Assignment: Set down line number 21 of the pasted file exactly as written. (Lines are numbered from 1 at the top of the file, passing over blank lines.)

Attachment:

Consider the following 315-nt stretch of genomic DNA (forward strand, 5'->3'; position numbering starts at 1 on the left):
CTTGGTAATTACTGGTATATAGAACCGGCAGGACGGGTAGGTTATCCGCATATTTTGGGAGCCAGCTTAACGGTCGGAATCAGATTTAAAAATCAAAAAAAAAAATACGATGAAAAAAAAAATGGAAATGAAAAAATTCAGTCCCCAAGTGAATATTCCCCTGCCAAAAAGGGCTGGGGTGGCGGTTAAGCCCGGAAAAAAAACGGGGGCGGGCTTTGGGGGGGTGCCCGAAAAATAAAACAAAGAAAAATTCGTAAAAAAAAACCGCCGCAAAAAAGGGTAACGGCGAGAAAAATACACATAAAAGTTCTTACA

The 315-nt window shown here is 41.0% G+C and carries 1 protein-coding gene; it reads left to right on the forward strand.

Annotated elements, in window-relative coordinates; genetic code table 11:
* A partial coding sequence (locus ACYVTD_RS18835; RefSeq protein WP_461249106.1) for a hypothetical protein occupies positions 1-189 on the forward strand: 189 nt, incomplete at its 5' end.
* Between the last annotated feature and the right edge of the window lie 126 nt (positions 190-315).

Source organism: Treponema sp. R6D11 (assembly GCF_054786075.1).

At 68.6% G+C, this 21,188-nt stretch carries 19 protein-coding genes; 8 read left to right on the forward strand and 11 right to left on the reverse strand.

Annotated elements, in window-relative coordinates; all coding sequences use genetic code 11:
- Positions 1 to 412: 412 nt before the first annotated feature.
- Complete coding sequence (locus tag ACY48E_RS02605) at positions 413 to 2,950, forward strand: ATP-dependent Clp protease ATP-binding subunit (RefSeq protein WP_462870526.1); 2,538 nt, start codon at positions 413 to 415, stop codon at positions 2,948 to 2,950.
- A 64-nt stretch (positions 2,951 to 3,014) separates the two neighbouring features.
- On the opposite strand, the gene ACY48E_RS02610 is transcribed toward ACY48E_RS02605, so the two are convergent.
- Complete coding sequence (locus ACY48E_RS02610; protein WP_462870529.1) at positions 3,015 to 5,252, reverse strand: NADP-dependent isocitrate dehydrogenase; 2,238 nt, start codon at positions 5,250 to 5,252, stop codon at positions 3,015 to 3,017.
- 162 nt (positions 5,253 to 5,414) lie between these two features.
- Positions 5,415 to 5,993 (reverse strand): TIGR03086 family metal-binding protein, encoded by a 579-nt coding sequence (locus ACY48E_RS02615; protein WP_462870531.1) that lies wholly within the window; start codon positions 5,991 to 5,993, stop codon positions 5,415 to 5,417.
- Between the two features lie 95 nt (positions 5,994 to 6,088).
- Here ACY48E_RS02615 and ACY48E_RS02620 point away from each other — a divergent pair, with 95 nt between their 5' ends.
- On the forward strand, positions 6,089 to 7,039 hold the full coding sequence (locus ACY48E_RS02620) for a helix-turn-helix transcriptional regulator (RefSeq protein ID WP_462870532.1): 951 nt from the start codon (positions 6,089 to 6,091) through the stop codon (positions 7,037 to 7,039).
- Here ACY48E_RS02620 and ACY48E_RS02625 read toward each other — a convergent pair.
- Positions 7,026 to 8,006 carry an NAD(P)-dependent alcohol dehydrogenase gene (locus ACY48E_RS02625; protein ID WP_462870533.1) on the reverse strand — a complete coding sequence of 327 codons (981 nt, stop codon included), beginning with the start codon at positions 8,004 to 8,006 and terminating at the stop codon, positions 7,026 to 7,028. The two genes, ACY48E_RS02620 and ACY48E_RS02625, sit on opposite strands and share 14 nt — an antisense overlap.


- Positions 7,026 to 8,006 carry an NAD(P)-dependent alcohol dehydrogenase gene (locus ACY48E_RS02625; protein ID WP_462870533.1) on the reverse strand — a complete coding sequence of 327 codons (981 nt, stop codon included), beginning with the start codon at positions 8,004 to 8,006 and terminating at the stop codon, positions 7,026 to 7,028. The two genes, ACY48E_RS02620 and ACY48E_RS02625, sit on opposite strands and share 14 nt — an antisense overlap.